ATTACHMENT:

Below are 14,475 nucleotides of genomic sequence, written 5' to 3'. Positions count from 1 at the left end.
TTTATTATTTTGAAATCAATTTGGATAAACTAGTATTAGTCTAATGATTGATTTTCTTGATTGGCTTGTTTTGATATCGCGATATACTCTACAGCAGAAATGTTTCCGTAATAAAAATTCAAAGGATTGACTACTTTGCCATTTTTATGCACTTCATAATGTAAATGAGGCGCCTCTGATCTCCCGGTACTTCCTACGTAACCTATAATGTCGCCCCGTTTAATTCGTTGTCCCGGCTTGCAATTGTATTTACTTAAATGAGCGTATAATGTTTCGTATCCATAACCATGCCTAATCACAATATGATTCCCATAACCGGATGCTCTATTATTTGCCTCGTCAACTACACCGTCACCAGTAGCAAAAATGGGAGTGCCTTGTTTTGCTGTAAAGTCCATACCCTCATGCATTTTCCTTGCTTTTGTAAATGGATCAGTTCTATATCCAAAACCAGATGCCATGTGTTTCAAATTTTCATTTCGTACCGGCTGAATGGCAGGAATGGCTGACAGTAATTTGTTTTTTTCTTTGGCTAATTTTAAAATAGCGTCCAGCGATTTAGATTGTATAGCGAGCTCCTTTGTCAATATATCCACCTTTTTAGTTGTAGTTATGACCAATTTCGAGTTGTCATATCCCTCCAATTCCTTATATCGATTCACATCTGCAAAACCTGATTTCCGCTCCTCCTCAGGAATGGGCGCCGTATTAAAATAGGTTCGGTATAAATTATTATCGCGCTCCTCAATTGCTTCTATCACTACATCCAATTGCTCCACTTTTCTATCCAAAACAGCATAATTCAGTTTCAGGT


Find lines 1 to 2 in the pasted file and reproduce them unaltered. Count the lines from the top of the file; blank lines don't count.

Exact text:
Below are 14,475 nucleotides of genomic sequence, written 5' to 3'. Positions count from 1 at the left end.
TTTATTATTTTGAAATCAATTTGGATAAACTAGTATTAGTCTAATGATTGATTTTCTTGATTGGCTTGTTTTGATATCGCGATATACTCTACAGCAGAAATGTTTCCGTAATAAAAATTCAAAGGATTGACTACTTTGCCATTTTTATGCACTTCATAATGTAAATGAGGCGCCTCTGATCTCCCGGTACTTCCTACGTAACCTATAATGTCGCCCCGTTTAATTCGTTGTCCCGGCTTGCAATTGTATTTACTTAAATGAGCGTATAATGTTTCGTATCCATAACCATGCCTAATCACAATATGATTCCCATAACCGGATGCTCTATTATTTGCCTCGTCAACTACACCGTCACCAGTAGCAAAAATGGGAGTGCCTTGTTTTGCTGTAAAGTCCATACCCTCATGCATTTTCCTTGCTTTTGTAAATGGATCAGTTCTATATCCAAAACCAGATGCCATGTGTTTCAAATTTTCATTTCGTACCGGCTGAATGGCAGGAATGGCTGACAGTAATTTGTTTTTTTCTTTGGCTAATTTTAAAATAGCGTCCAGCGATTTAGATTGTATAGCGAGCTCCTTTGTCAATATATCCACCTTTTTAGTTGTAGTTATGACCAATTTCGAGTTGTCATATCCCTCCAATTCCTTATATCGATTCACATCTGCAAAACCTGATTTCCGCTCCTCCTCAGGAATGGGCGCCGTATTAAAATAGGTTCGGTATAAATTATTATCGCGCTCCTCAATTGCTTCTATCACTACATCCAATTGCTCCACTTTTCTATCCAAAACAGCATAATTCAGTTTCAGGT